Sea of Green
May 9th, 2012
by Dawn Goetter
This past Saturday I was at a Seattle Sounders game with my family. For those of you who aren’t local, the Sounders are Seattle’s pro soccer team. And for those of you who aren’t local to the US, that would be pro football team. While at the game I was struck by the sea of green that surrounded me. The expansive pitch, the players on the field in their home green jerseys, over 38,000 thousand fans many sporting bright green shirts and scarves, green streamers flying through the air and green flags waving in the stands. I even sported a green blazer to get in the team spirit. Since it was coincidentally Cinco de Mayo, I was also drinking a lime green margarita. But I digress.
Surrounded by all that green my mind couldn’t help but wander to another green topic that I think about often since joining MicroVision a few months ago as marketing communications director. And it wasn’t because there was no score in the game for the first 60 minutes. Honest. But I digress again.
It will come as no surprise to followers of MicroVision reading this blog post that green lasers are something that we all think about here. A lot. We have been meeting the development milestones for our next generation HD PicoP display technology based on direct green lasers (PicoP Gen2) in line with our objectives for 2012. We demonstrated at CES the HD quality 25 lumen image our Gen2 engine produces and continue to show it off in many ongoing meetings with potential customers. We have stated that we expect the direct green lasers that are part of the Gen2 solution to be available commercially for the introduction of Pioneer’s after-market HUD product in line with their launch plans this summer. This product will be the first to market embedding an “Image by Pico” generated by our PicoP Gen2 display technology. We have also discussed in our February and April earnings conference calls that from our work with samples we have identified the modifications that are needed when incorporating direct green lasers into our PicoP display engine for consumer product applications and expect to complete those modifications after the Pioneer after-market HUD launch. And as mentioned above, we continue to meet with potential customers for consumer products and vehicle displays.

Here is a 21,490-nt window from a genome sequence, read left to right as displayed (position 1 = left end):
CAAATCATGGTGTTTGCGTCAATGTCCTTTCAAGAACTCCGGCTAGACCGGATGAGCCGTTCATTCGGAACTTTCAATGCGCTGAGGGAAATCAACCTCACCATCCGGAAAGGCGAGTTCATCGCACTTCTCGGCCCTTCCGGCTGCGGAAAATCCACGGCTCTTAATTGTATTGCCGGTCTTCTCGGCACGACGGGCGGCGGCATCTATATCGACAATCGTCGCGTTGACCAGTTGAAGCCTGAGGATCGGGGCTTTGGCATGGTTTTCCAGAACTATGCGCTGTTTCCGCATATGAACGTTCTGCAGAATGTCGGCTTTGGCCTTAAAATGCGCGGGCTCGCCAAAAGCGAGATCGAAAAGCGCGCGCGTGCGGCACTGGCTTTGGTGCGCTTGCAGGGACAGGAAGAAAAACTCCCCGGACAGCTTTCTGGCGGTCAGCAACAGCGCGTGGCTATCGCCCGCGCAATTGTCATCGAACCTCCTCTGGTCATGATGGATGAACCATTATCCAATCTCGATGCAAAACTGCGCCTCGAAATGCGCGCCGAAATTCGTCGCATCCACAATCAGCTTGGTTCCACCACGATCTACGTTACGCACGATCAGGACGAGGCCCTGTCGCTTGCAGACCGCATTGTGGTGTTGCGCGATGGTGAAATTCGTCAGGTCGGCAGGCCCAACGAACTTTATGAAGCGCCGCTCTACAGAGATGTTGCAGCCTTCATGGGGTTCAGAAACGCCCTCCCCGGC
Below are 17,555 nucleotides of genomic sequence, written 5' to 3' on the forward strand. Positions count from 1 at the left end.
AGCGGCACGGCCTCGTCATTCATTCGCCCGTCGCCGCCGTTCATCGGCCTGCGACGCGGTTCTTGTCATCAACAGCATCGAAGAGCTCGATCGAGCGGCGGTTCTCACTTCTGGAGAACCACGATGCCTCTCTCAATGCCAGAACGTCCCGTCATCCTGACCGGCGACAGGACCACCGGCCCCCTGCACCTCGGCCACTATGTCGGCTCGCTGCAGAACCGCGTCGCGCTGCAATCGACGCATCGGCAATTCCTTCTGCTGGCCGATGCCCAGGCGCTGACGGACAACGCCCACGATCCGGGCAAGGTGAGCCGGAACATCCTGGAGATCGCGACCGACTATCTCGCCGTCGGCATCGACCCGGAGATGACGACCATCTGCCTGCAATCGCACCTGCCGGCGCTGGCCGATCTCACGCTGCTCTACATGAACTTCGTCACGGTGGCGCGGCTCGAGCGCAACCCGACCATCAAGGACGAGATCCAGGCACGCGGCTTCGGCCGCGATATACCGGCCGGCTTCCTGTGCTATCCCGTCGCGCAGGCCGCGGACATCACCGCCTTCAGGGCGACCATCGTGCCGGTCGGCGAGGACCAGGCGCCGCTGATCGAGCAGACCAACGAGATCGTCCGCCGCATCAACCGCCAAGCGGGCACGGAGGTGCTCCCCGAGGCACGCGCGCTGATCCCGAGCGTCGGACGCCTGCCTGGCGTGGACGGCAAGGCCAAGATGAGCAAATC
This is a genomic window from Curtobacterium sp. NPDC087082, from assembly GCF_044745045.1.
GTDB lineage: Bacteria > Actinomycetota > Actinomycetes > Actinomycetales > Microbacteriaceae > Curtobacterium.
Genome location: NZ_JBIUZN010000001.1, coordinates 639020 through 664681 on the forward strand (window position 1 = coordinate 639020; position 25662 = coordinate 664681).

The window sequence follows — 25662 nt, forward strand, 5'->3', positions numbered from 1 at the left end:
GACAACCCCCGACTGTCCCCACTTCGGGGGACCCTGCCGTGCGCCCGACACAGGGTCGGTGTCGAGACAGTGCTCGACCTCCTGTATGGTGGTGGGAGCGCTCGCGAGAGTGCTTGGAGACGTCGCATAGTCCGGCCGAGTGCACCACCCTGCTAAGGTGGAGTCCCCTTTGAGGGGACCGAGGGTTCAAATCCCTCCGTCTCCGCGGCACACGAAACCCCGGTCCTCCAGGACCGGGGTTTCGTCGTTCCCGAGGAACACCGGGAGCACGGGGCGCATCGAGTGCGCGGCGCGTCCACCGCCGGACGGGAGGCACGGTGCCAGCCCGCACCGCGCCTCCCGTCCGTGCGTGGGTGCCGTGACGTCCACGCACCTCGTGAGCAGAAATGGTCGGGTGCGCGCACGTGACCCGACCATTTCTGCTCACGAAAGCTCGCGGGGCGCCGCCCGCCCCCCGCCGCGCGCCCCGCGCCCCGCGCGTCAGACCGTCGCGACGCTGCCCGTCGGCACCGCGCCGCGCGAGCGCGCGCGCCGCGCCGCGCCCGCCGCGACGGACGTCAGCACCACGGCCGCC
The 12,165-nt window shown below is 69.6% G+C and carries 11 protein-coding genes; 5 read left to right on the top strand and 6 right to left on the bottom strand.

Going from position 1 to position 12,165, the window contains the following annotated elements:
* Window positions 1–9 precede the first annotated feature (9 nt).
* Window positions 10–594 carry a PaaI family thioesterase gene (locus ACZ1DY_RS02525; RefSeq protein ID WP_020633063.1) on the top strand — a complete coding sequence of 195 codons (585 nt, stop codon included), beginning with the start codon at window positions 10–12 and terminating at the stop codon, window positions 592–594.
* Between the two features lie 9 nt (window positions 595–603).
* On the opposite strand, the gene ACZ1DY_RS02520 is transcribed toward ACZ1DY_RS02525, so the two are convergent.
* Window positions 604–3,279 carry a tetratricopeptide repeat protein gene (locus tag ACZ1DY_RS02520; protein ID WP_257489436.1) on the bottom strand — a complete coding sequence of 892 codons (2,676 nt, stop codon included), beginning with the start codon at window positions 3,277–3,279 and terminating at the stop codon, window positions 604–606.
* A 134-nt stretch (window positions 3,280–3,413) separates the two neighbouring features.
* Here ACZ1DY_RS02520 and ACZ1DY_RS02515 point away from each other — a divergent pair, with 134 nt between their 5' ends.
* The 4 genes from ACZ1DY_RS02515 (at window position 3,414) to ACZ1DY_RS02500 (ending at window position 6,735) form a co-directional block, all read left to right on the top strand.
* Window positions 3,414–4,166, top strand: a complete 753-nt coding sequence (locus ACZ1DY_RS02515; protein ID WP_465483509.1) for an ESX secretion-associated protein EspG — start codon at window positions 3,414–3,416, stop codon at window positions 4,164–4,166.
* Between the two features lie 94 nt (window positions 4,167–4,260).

The advantages of direct green lasers over the previously available synthetic version of green lasers extend beyond the technical aspects. Lower prices and availability in higher volumes are business benefits of direct green lasers. The price of direct green lasers is understandably a topic of speculation since the manufacturers of the diodes have not publicly discussed pricing or even the exact timing of commercial availability. We cannot reveal specifics around these issues, but we can and have stated that we expect the prices of direct green lasers to be significantly less than synthetic green lasers which have cost nearly $200. We are confident that the manufacturers of the direct green lasers will be able to meet the volume requirements as the market demand for direct green lasers grows, and we expect price to fall accordingly.
Our shareholders are following the topic of direct green lasers with avid interest and we get a lot of questions from them on price and availability. They have ridden the green laser wave with MicroVision and are understandably anxious for their investment and patience to pay off. There is another group of MicroVision watchers that take an active interest in direct green lasers and for that matter, all things MicroVision and have quite a bit to say. We welcome such interest as we are really proud of what our patented solution can do and the advancements we have made with the PicoP Gen2 display technology. But it does get tiring to have an open mic of misinformation from parties who only seem to have an interest in not seeing Microvision succeed. We try and ignore this contingent just like the best thing to do when a fly is buzzing around your head is to ignore it. Eventually the fly finds something or someone else to buzz around and the problem resolves itself.
So back to that Sounders game that inspired this post. It took 63 minutes, or 2/3 of the elapsed time of the game, for the Sounder’s Mauro Rosales to score a goal. More green streamers flying through the air as the jubilant crowd cheered him on. And with that one goal scored late in the game, the Sounder’s won. And I thought about having a second margarita. But I digress. Again.
This entry was posted on Wednesday, May 9th, 2012 at 10:03 AM and is filed under Uncategorized, ecosystem.
You can follow any responses to this entry through the RSS 2.0 feed. Both comments and pings are currently closed.